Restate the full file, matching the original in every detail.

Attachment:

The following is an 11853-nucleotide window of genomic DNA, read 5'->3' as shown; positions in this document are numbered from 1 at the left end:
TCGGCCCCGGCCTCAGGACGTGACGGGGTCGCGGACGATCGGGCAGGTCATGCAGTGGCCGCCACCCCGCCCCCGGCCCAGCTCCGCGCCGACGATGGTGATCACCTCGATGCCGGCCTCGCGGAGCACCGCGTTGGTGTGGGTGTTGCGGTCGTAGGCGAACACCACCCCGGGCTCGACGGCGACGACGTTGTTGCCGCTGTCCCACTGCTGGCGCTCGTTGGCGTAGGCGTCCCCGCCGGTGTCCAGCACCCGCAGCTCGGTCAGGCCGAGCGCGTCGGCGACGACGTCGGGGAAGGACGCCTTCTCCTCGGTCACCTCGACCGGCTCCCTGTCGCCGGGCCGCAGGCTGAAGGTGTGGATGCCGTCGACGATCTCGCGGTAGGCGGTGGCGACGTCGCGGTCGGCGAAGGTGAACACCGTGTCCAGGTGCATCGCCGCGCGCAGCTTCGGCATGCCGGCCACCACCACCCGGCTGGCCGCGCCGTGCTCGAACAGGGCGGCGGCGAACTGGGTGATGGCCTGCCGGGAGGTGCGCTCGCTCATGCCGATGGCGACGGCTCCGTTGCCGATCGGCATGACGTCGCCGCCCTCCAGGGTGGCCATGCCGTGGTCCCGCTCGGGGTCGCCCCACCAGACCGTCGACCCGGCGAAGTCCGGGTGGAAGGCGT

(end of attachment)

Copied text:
The following is an 11853-nucleotide window of genomic DNA, read 5'->3' as shown; positions in this document are numbered from 1 at the left end:
TCGGCCCCGGCCTCAGGACGTGACGGGGTCGCGGACGATCGGGCAGGTCATGCAGTGGCCGCCACCCCGCCCCCGGCCCAGCTCCGCGCCGACGATGGTGATCACCTCGATGCCGGCCTCGCGGAGCACCGCGTTGGTGTGGGTGTTGCGGTCGTAGGCGAACACCACCCCGGGCTCGACGGCGACGACGTTGTTGCCGCTGTCCCACTGCTGGCGCTCGTTGGCGTAGGCGTCCCCGCCGGTGTCCAGCACCCGCAGCTCGGTCAGGCCGAGCGCGTCGGCGACGACGTCGGGGAAGGACGCCTTCTCCTCGGTCACCTCGACCGGCTCCCTGTCGCCGGGCCGCAGGCTGAAGGTGTGGATGCCGTCGACGATCTCGCGGTAGGCGGTGGCGACGTCGCGGTCGGCGAAGGTGAACACCGTGTCCAGGTGCATCGCCGCGCGCAGCTTCGGCATGCCGGCCACCACCACCCGGCTGGCCGCGCCGTGCTCGAACAGGGCGGCGGCGAACTGGGTGATGGCCTGCCGGGAGGTGCGCTCGCTCATGCCGATGGCGACGGCTCCGTTGCCGATCGGCATGACGTCGCCGCCCTCCAGGGTGGCCATGCCGTGGTCCCGCTCGGGGTCGCCCCACCAGACCGTCGACCCGGCGAAGTCCGGGTGGAAGGCGT